Even if you're a caricature of the worst kind of maintenance person, such as Groundskeeper Willie in "The Simpson", there's a lesson for real life teachers.
Apparently, the lesson is 'don't be like that.' And the rest of the Simpsons supporting cast can teach educators a thing or two as well, say two academics in their paper, “Images of the Teacher in The Simpsons: Subversive, Superficial, or Sentimental?” which was presented at “The Teacher: Image, Icon, Identity” conference in Glasgow, Scotland.
“Given the often central role that the figure of the teacher plays in ‘The Simpsons,’ there is a…rich vein that could be mined for the purposes of teacher education, whether through initial training or continuing professional development,” says Gavin Morrison, curator of the University Galleries at Texas Christian University in Fort Worth and co-author Alan Britton of the University of Glasgow.
In the animated series, famous for its subversive and satirical subject matter, school plays a central role for its ten-year-old protagonist, Bart Simpson.
School functions as an “authoritative foil to free-spirited youth,” say TCU’s Morrison and Glasgow’s Britton. “The show’s critique and satire often plays out within the context of education involving Bart and Lisa’s school and its roster of (usually) dysfunctional teacher and auxiliary employees.”
Morrison and Britton argue that educators in “The Simpsons” provide “sources of reflection on professional knowledge, purpose and identity.”
“By examining the extreme caricatures (in the show), perhaps teachers at the outset or throughout their careers might consider aspects of their practice that are at the mild end of the spectrum of behavior and character found in ‘The Simpsons,’” says Morrison.
The characters roaming the halls of Springfield Elementary include:
• Principal Seymour Skinner – “A stern authoritative figure wracked with a dark history. He is haunted by his experiences as a Vietnam veteran,” says Morrison. But “his apparently stern demeanor is ridiculed by the juxtaposition of his domestic arrangements. He lives with his mother who continues to exert a strong, often Freudian control over him.” Despite his harshness, Skinner sporadically shows elements of warmth, likeability and commitment to education.
• Edna Krabappel – Bart’s teacher. She is the world-weary single woman whose motivation for teaching ceased long ago. Her classroom is “a perpetual conflict zone…where inappropriate details of her personal life are permitted to become widely known, usually through the good offices of Bart Simpson.” Krabappel struggles with thoughts of what could have been, inappropriate sexual trysts and the demanding task of educating the uneducable. Ultimately, Krabappel explores the teacher as a pressurized, reactive classroom “firefighter.”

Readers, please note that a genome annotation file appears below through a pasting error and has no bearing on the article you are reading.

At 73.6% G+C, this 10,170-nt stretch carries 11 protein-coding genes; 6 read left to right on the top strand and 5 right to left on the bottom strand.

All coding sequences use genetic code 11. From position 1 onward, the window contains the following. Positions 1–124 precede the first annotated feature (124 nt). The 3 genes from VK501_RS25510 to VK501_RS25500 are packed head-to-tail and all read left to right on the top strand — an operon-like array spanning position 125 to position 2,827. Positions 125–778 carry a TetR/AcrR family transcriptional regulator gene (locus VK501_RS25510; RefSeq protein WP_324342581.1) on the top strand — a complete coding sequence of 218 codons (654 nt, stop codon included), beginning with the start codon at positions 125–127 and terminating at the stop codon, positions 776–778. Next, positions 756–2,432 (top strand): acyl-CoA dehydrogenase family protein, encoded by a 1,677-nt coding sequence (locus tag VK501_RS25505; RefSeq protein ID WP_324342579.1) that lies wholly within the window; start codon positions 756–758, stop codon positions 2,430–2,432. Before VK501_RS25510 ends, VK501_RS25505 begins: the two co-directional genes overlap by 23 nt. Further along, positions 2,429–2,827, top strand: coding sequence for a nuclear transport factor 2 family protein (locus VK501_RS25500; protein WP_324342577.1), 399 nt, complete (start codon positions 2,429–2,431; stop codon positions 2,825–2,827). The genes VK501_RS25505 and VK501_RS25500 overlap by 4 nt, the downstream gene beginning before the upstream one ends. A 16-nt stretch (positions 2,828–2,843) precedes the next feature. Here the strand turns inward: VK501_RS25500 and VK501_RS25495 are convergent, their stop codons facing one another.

• Miss Hoover – Lisa’s instructor and Krabappel’s professional foil. She is a softy, “notable for excessive use of smiley-face stickers” and pent-up under-the-surface aggression. Hoover deals with Lisa’s alternating curiously intellectual queries and cynical flip-outs. As a response to the pressures of teaching, Hoover has become a hypochondriac, which allows her to be absent from school.
• Groundskeeper Willie – Though not a teacher, Willie plays an important role. Morrison says he is “a caricature of the worst excesses of a school janitor. He provides a regular and reliably aggressive foil to both Bart and Principal Skinner, with whom he has a tempestuous working relationship.”
Though the cartoon falls within the genre of comedy, Morrison and Britton argue that teacher portrayals in “The Simpsons” take on educational and social policy issues.
“The representations of teachers and the school environment in ‘The Simpsons’ may occasionally appear superficial and primarily ‘played for laughs.’ However, this often masks a serious satirical and subversive intent, driven by intellectual imperatives,” says Morrison.